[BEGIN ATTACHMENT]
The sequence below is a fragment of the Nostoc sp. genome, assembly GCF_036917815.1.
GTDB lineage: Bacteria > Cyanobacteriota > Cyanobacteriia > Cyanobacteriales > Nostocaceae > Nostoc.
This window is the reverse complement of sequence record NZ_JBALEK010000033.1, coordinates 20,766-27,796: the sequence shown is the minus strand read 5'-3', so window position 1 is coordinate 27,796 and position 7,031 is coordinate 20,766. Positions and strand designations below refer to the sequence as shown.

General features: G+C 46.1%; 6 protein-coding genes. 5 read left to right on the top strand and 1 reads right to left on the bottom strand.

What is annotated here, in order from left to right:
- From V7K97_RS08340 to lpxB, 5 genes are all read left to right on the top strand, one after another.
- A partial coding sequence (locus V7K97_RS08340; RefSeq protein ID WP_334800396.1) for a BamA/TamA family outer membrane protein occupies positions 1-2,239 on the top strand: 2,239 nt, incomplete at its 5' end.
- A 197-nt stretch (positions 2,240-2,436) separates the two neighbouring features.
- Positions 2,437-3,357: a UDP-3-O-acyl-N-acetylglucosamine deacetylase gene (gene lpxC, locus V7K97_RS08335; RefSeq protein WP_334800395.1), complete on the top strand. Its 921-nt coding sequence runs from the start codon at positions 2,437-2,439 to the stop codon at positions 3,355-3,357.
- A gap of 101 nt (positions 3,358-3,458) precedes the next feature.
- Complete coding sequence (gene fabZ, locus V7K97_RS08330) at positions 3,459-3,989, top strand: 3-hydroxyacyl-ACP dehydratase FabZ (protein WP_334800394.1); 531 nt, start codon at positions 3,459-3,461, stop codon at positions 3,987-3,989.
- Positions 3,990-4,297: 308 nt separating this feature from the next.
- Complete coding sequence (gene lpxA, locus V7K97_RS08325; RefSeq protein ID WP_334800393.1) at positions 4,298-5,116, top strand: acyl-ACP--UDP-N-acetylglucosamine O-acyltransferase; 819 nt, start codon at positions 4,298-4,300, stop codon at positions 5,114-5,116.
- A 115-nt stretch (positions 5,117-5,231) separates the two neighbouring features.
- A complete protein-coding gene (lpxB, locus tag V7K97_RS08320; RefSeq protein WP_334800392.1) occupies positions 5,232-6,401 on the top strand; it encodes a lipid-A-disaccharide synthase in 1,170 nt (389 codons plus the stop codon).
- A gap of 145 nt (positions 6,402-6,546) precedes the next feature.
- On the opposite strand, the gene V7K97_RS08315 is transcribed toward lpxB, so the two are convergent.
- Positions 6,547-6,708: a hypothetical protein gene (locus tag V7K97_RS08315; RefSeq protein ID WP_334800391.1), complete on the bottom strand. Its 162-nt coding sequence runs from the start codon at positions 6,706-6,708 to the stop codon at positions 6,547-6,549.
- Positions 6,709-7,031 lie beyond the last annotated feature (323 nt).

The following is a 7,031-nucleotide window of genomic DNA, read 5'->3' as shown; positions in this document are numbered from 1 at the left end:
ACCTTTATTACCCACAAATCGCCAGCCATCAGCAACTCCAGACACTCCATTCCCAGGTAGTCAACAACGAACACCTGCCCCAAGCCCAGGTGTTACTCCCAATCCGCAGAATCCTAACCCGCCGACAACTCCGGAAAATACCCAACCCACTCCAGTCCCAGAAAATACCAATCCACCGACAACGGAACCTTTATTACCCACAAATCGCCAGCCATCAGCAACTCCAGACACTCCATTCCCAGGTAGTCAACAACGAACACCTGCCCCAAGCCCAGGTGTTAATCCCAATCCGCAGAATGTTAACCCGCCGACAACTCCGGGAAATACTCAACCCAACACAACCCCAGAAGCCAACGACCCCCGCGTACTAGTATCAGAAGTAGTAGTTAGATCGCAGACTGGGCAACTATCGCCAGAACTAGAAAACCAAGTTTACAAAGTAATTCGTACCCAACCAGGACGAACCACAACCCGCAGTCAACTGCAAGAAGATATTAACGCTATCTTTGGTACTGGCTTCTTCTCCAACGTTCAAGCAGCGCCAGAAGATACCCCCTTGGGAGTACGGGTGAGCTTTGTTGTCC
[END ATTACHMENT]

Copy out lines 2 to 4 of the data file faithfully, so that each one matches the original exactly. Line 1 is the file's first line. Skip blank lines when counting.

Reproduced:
GTDB lineage: Bacteria > Cyanobacteriota > Cyanobacteriia > Cyanobacteriales > Nostocaceae > Nostoc.
This window is the reverse complement of sequence record NZ_JBALEK010000033.1, coordinates 20,766-27,796: the sequence shown is the minus strand read 5'-3', so window position 1 is coordinate 27,796 and position 7,031 is coordinate 20,766. Positions and strand designations below refer to the sequence as shown.

General features: G+C 46.1%; 6 protein-coding genes. 5 read left to right on the top strand and 1 reads right to left on the bottom strand.